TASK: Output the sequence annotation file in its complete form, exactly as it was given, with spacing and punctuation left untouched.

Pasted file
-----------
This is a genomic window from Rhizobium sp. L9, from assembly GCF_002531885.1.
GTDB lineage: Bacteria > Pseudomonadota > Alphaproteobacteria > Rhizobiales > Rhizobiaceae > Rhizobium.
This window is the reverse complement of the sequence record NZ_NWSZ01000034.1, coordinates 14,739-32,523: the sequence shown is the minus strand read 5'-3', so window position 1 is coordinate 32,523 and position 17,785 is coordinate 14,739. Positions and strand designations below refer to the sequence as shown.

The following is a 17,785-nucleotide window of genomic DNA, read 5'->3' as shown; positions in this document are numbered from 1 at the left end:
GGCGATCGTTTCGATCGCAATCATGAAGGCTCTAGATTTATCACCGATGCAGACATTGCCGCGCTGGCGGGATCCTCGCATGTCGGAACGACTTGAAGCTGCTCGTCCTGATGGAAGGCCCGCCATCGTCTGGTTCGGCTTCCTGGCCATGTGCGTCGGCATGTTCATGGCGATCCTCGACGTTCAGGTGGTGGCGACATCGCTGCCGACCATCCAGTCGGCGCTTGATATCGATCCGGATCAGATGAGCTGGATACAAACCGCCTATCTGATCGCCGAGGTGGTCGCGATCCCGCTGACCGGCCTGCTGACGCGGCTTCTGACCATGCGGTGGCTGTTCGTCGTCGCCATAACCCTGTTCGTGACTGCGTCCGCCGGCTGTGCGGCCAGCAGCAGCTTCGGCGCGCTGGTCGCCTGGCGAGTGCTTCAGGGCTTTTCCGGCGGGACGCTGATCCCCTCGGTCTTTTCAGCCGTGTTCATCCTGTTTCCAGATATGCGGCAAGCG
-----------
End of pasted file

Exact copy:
This is a genomic window from Rhizobium sp. L9, from assembly GCF_002531885.1.
GTDB lineage: Bacteria > Pseudomonadota > Alphaproteobacteria > Rhizobiales > Rhizobiaceae > Rhizobium.
This window is the reverse complement of the sequence record NZ_NWSZ01000034.1, coordinates 14,739-32,523: the sequence shown is the minus strand read 5'-3', so window position 1 is coordinate 32,523 and position 17,785 is coordinate 14,739. Positions and strand designations below refer to the sequence as shown.

The following is a 17,785-nucleotide window of genomic DNA, read 5'->3' as shown; positions in this document are numbered from 1 at the left end:
GGCGATCGTTTCGATCGCAATCATGAAGGCTCTAGATTTATCACCGATGCAGACATTGCCGCGCTGGCGGGATCCTCGCATGTCGGAACGACTTGAAGCTGCTCGTCCTGATGGAAGGCCCGCCATCGTCTGGTTCGGCTTCCTGGCCATGTGCGTCGGCATGTTCATGGCGATCCTCGACGTTCAGGTGGTGGCGACATCGCTGCCGACCATCCAGTCGGCGCTTGATATCGATCCGGATCAGATGAGCTGGATACAAACCGCCTATCTGATCGCCGAGGTGGTCGCGATCCCGCTGACCGGCCTGCTGACGCGGCTTCTGACCATGCGGTGGCTGTTCGTCGTCGCCATAACCCTGTTCGTGACTGCGTCCGCCGGCTGTGCGGCCAGCAGCAGCTTCGGCGCGCTGGTCGCCTGGCGAGTGCTTCAGGGCTTTTCCGGCGGGACGCTGATCCCCTCGGTCTTTTCAGCCGTGTTCATCCTGTTTCCAGATATGCGGCAAGCG